BELIZE CITY, Mon. Sept. 26, 2016–Belize Foreign Affairs Minister, H.E. Mr. Wilfred “Sedi” Elrington, chastised Guatemala in his address at the 71st General Assembly of the United Nations (UNGA) this morning, for violating the United Nations Charter in what he described as a “recklessly dangerous” move by Guatemala to deploy thousands of soldiers to its border in Belize following a shooting incident in which a Guatemalan minor was killed in April 2016.
“Regrettably, though not unpredictably, in the last eighteen months, there have been hostile incidents between civilian and military personnel of both Belize and Guatemala in the Sarstoon River, our southern border. Guatemala naval personnel repeatedly impeded the peaceful ingress and egress of Belizeans, both civilian and military on the river, wrongfully claiming the river as theirs.
“However, as the northern side of the river is Belizean territory, the unimpeded use and enjoyment of that side of the river is the right of every Belizean,” Elrington said, adding that Belize has promptly and properly protested each such attempt of the Guatemalans and engaged the OAS “with a view of putting a speedy end to that potentially perilous practice.”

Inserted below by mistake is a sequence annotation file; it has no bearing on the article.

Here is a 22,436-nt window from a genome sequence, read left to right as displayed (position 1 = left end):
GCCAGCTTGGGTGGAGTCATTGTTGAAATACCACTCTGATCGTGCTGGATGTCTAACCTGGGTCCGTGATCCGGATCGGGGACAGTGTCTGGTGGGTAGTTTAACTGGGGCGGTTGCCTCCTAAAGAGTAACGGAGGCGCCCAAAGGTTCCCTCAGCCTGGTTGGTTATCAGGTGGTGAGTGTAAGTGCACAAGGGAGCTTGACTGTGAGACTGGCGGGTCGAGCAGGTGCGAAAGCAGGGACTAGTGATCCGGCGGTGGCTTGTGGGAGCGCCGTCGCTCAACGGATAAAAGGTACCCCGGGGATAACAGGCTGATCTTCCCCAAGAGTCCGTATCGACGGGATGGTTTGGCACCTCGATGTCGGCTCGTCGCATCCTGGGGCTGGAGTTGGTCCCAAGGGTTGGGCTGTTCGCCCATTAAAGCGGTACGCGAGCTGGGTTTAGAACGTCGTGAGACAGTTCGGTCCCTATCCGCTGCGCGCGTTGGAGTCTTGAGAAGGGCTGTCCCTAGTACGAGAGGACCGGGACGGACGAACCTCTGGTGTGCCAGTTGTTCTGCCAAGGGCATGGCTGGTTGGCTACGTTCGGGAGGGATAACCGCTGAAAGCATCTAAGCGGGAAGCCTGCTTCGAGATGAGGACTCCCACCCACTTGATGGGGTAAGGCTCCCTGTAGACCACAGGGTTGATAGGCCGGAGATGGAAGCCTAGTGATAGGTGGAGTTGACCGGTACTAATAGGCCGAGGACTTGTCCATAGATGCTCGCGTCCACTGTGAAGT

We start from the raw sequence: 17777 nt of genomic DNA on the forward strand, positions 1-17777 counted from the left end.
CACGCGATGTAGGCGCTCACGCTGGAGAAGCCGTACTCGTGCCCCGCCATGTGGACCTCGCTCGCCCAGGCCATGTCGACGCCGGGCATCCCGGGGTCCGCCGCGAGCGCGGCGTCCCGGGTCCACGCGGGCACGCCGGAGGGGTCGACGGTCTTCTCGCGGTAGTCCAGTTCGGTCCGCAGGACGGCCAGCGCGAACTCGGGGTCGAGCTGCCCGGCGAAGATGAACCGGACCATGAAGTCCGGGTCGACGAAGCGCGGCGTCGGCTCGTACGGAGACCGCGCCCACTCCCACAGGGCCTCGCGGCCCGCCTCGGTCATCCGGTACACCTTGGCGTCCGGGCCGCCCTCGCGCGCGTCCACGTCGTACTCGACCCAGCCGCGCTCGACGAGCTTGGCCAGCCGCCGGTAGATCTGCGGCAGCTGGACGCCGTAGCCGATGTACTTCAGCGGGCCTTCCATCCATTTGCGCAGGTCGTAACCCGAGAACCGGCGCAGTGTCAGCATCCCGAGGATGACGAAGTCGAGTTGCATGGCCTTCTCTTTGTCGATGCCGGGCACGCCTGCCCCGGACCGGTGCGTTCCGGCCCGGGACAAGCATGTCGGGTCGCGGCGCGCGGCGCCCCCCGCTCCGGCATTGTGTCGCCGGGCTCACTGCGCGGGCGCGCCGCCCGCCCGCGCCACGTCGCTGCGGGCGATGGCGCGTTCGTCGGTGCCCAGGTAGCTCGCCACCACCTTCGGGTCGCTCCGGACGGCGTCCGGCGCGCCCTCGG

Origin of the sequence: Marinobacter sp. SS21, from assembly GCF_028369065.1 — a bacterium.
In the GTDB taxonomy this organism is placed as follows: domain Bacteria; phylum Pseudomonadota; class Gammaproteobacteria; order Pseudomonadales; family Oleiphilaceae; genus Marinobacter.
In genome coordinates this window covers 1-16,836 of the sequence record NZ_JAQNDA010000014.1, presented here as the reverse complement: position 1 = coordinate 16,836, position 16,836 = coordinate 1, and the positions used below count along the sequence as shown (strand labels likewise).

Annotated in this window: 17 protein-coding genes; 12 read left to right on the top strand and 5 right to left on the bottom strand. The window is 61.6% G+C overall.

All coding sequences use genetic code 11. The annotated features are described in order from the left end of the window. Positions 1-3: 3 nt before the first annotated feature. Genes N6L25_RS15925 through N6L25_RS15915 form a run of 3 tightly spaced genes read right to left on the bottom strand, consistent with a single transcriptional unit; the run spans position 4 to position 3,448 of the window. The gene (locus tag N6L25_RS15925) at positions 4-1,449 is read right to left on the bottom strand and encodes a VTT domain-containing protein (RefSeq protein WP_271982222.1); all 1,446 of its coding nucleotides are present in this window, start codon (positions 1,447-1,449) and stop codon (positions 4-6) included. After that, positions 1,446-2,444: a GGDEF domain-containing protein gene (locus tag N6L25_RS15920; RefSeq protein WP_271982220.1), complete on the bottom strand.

Whereas the recent skirmishes on the Sarstoon have not led to any exchange of gunfire, the same cannot be said for the border regions of the Chiquibul, where the Guatemalans incessantly enter Belize to illegally extract the country’s national patrimony.
Elrington cited activities such as panning for gold, illegal wildlife harvesting and trafficking, pillaging of Mayan temples, marijuana cultivation by drug traffickers among the persistent problems which Belize faces at the hands of Guatemalans.
He also recalled the shooting death of Belizean special constable Danny Conorquie at the Caracol temples in September 2014 and the ambush of Staff Sergeant Richard Lambey “by trespassers entering Belize from Guatemala.”